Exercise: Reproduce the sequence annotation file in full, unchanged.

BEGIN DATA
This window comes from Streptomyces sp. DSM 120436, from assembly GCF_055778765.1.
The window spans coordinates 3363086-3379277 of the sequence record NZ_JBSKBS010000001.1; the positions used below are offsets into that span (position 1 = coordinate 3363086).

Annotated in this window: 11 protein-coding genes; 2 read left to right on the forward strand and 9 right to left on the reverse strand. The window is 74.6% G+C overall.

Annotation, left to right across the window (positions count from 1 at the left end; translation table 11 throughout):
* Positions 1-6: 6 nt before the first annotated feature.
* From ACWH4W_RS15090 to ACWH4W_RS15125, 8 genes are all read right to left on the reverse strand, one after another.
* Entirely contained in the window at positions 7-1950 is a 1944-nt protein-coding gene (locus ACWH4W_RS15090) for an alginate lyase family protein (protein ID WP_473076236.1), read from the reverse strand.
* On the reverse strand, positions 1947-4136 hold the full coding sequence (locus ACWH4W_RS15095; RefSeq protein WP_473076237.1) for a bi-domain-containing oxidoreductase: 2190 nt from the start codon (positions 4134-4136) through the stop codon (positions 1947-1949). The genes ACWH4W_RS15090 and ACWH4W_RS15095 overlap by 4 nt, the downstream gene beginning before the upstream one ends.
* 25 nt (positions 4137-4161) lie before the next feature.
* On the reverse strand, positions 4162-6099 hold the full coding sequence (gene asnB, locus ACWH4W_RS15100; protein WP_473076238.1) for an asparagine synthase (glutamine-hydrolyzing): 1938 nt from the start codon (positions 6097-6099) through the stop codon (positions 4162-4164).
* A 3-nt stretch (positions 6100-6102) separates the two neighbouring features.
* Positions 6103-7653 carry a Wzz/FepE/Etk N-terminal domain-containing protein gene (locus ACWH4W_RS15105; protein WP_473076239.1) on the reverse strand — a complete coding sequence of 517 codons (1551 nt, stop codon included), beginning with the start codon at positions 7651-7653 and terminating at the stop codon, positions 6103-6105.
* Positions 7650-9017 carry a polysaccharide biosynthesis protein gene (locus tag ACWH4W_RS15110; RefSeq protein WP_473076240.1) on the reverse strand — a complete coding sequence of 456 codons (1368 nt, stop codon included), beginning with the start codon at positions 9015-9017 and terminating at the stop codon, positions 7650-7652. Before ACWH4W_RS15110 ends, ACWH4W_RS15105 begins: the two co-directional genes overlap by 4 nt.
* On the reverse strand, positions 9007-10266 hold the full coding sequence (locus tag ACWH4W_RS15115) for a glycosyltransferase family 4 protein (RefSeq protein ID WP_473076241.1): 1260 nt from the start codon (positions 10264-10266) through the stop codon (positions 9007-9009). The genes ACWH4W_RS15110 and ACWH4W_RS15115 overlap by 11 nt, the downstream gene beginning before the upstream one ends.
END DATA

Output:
This window comes from Streptomyces sp. DSM 120436, from assembly GCF_055778765.1.
The window spans coordinates 3363086-3379277 of the sequence record NZ_JBSKBS010000001.1; the positions used below are offsets into that span (position 1 = coordinate 3363086).

Annotated in this window: 11 protein-coding genes; 2 read left to right on the forward strand and 9 right to left on the reverse strand. The window is 74.6% G+C overall.

Annotation, left to right across the window (positions count from 1 at the left end; translation table 11 throughout):
* Positions 1-6: 6 nt before the first annotated feature.
* From ACWH4W_RS15090 to ACWH4W_RS15125, 8 genes are all read right to left on the reverse strand, one after another.
* Entirely contained in the window at positions 7-1950 is a 1944-nt protein-coding gene (locus ACWH4W_RS15090) for an alginate lyase family protein (protein ID WP_473076236.1), read from the reverse strand.
* On the reverse strand, positions 1947-4136 hold the full coding sequence (locus ACWH4W_RS15095; RefSeq protein WP_473076237.1) for a bi-domain-containing oxidoreductase: 2190 nt from the start codon (positions 4134-4136) through the stop codon (positions 1947-1949). The genes ACWH4W_RS15090 and ACWH4W_RS15095 overlap by 4 nt, the downstream gene beginning before the upstream one ends.
* 25 nt (positions 4137-4161) lie before the next feature.
* On the reverse strand, positions 4162-6099 hold the full coding sequence (gene asnB, locus ACWH4W_RS15100; protein WP_473076238.1) for an asparagine synthase (glutamine-hydrolyzing): 1938 nt from the start codon (positions 6097-6099) through the stop codon (positions 4162-4164).
* A 3-nt stretch (positions 6100-6102) separates the two neighbouring features.
* Positions 6103-7653 carry a Wzz/FepE/Etk N-terminal domain-containing protein gene (locus ACWH4W_RS15105; protein WP_473076239.1) on the reverse strand — a complete coding sequence of 517 codons (1551 nt, stop codon included), beginning with the start codon at positions 7651-7653 and terminating at the stop codon, positions 6103-6105.
* Positions 7650-9017 carry a polysaccharide biosynthesis protein gene (locus tag ACWH4W_RS15110; RefSeq protein WP_473076240.1) on the reverse strand — a complete coding sequence of 456 codons (1368 nt, stop codon included), beginning with the start codon at positions 9015-9017 and terminating at the stop codon, positions 7650-7652. Before ACWH4W_RS15110 ends, ACWH4W_RS15105 begins: the two co-directional genes overlap by 4 nt.
* On the reverse strand, positions 9007-10266 hold the full coding sequence (locus tag ACWH4W_RS15115) for a glycosyltransferase family 4 protein (RefSeq protein ID WP_473076241.1): 1260 nt from the start codon (positions 10264-10266) through the stop codon (positions 9007-9009). The genes ACWH4W_RS15110 and ACWH4W_RS15115 overlap by 11 nt, the downstream gene beginning before the upstream one ends.